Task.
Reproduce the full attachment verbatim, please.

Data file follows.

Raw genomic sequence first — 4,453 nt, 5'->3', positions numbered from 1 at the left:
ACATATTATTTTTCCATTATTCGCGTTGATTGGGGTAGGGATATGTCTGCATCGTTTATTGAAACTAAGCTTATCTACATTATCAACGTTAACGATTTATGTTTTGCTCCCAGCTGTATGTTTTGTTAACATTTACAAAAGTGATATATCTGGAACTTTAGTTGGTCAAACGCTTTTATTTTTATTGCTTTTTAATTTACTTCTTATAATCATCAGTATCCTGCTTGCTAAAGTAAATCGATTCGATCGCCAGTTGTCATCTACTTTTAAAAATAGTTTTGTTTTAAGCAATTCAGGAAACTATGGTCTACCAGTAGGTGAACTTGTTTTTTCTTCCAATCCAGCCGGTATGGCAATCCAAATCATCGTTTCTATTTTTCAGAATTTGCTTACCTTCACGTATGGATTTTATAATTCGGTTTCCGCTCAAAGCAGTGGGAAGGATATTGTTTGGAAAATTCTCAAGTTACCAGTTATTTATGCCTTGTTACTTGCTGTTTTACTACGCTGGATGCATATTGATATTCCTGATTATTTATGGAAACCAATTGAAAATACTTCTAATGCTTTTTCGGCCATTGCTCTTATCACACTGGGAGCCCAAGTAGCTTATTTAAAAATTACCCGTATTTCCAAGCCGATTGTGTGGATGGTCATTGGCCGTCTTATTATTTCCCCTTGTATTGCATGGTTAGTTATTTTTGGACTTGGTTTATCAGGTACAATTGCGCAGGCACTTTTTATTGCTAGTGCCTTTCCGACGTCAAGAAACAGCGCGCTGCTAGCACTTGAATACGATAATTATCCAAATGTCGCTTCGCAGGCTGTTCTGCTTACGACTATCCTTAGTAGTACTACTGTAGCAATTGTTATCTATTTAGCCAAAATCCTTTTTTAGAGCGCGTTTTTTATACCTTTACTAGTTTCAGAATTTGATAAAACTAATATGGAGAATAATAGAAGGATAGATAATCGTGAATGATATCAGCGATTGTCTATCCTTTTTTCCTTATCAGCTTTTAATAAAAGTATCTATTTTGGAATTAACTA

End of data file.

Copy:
Raw genomic sequence first — 4,453 nt, 5'->3', positions numbered from 1 at the left:
ACATATTATTTTTCCATTATTCGCGTTGATTGGGGTAGGGATATGTCTGCATCGTTTATTGAAACTAAGCTTATCTACATTATCAACGTTAACGATTTATGTTTTGCTCCCAGCTGTATGTTTTGTTAACATTTACAAAAGTGATATATCTGGAACTTTAGTTGGTCAAACGCTTTTATTTTTATTGCTTTTTAATTTACTTCTTATAATCATCAGTATCCTGCTTGCTAAAGTAAATCGATTCGATCGCCAGTTGTCATCTACTTTTAAAAATAGTTTTGTTTTAAGCAATTCAGGAAACTATGGTCTACCAGTAGGTGAACTTGTTTTTTCTTCCAATCCAGCCGGTATGGCAATCCAAATCATCGTTTCTATTTTTCAGAATTTGCTTACCTTCACGTATGGATTTTATAATTCGGTTTCCGCTCAAAGCAGTGGGAAGGATATTGTTTGGAAAATTCTCAAGTTACCAGTTATTTATGCCTTGTTACTTGCTGTTTTACTACGCTGGATGCATATTGATATTCCTGATTATTTATGGAAACCAATTGAAAATACTTCTAATGCTTTTTCGGCCATTGCTCTTATCACACTGGGAGCCCAAGTAGCTTATTTAAAAATTACCCGTATTTCCAAGCCGATTGTGTGGATGGTCATTGGCCGTCTTATTATTTCCCCTTGTATTGCATGGTTAGTTATTTTTGGACTTGGTTTATCAGGTACAATTGCGCAGGCACTTTTTATTGCTAGTGCCTTTCCGACGTCAAGAAACAGCGCGCTGCTAGCACTTGAATACGATAATTATCCAAATGTCGCTTCGCAGGCTGTTCTGCTTACGACTATCCTTAGTAGTACTACTGTAGCAATTGTTATCTATTTAGCCAAAATCCTTTTTTAGAGCGCGTTTTTTATACCTTTACTAGTTTCAGAATTTGATAAAACTAATATGGAGAATAATAGAAGGATAGATAATCGTGAATGATATCAGCGATTGTCTATCCTTTTTTCCTTATCAGCTTTTAATAAAAGTATCTATTTTGGAATTAACTA